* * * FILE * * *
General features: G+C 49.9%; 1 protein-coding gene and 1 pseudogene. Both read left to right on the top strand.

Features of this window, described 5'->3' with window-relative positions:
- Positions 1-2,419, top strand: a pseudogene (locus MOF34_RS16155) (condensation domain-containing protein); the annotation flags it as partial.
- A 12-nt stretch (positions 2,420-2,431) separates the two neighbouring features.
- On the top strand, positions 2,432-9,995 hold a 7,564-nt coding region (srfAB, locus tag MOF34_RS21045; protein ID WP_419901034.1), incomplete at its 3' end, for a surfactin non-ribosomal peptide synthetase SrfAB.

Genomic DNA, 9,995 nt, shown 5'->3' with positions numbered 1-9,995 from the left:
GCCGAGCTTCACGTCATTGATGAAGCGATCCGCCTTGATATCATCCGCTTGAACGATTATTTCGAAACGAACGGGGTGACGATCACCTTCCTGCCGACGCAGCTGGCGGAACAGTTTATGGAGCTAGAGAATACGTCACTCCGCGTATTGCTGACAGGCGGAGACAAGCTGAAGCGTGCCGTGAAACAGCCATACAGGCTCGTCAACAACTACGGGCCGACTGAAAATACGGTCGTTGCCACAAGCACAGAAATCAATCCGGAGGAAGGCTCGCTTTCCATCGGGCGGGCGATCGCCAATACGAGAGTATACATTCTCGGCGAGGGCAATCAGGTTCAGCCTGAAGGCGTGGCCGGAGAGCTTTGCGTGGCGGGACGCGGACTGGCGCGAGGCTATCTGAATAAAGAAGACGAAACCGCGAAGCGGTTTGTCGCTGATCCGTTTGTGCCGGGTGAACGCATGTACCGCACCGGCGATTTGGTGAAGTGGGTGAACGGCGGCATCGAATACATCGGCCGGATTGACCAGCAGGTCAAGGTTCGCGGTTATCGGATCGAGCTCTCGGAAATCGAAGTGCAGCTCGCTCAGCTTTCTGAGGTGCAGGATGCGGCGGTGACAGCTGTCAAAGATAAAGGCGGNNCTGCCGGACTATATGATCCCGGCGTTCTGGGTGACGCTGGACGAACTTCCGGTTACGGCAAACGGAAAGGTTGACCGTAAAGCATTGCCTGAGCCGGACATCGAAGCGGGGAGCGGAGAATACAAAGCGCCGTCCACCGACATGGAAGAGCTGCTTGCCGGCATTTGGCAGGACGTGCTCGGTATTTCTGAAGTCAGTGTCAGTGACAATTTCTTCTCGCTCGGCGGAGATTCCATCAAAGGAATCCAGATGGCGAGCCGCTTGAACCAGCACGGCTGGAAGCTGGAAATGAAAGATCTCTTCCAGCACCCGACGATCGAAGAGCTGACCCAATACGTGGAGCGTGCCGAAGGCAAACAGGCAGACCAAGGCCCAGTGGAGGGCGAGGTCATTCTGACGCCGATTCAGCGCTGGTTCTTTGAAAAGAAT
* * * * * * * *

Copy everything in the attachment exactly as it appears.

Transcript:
General features: G+C 49.9%; 1 protein-coding gene and 1 pseudogene. Both read left to right on the top strand.

Features of this window, described 5'->3' with window-relative positions:
- Positions 1-2,419, top strand: a pseudogene (locus MOF34_RS16155) (condensation domain-containing protein); the annotation flags it as partial.
- A 12-nt stretch (positions 2,420-2,431) separates the two neighbouring features.
- On the top strand, positions 2,432-9,995 hold a 7,564-nt coding region (srfAB, locus tag MOF34_RS21045; protein ID WP_419901034.1), incomplete at its 3' end, for a surfactin non-ribosomal peptide synthetase SrfAB.

Genomic DNA, 9,995 nt, shown 5'->3' with positions numbered 1-9,995 from the left:
GCCGAGCTTCACGTCATTGATGAAGCGATCCGCCTTGATATCATCCGCTTGAACGATTATTTCGAAACGAACGGGGTGACGATCACCTTCCTGCCGACGCAGCTGGCGGAACAGTTTATGGAGCTAGAGAATACGTCACTCCGCGTATTGCTGACAGGCGGAGACAAGCTGAAGCGTGCCGTGAAACAGCCATACAGGCTCGTCAACAACTACGGGCCGACTGAAAATACGGTCGTTGCCACAAGCACAGAAATCAATCCGGAGGAAGGCTCGCTTTCCATCGGGCGGGCGATCGCCAATACGAGAGTATACATTCTCGGCGAGGGCAATCAGGTTCAGCCTGAAGGCGTGGCCGGAGAGCTTTGCGTGGCGGGACGCGGACTGGCGCGAGGCTATCTGAATAAAGAAGACGAAACCGCGAAGCGGTTTGTCGCTGATCCGTTTGTGCCGGGTGAACGCATGTACCGCACCGGCGATTTGGTGAAGTGGGTGAACGGCGGCATCGAATACATCGGCCGGATTGACCAGCAGGTCAAGGTTCGCGGTTATCGGATCGAGCTCTCGGAAATCGAAGTGCAGCTCGCTCAGCTTTCTGAGGTGCAGGATGCGGCGGTGACAGCTGTCAAAGATAAAGGCGGNNCTGCCGGACTATATGATCCCGGCGTTCTGGGTGACGCTGGACGAACTTCCGGTTACGGCAAACGGAAAGGTTGACCGTAAAGCATTGCCTGAGCCGGACATCGAAGCGGGGAGCGGAGAATACAAAGCGCCGTCCACCGACATGGAAGAGCTGCTTGCCGGCATTTGGCAGGACGTGCTCGGTATTTCTGAAGTCAGTGTCAGTGACAATTTCTTCTCGCTCGGCGGAGATTCCATCAAAGGAATCCAGATGGCGAGCCGCTTGAACCAGCACGGCTGGAAGCTGGAAATGAAAGATCTCTTCCAGCACCCGACGATCGAAGAGCTGACCCAATACGTGGAGCGTGCCGAAGGCAAACAGGCAGACCAAGGCCCAGTGGAGGGCGAGGTCATTCTGACGCCGATTCAGCGCTGGTTCTTTGAAAAGAAT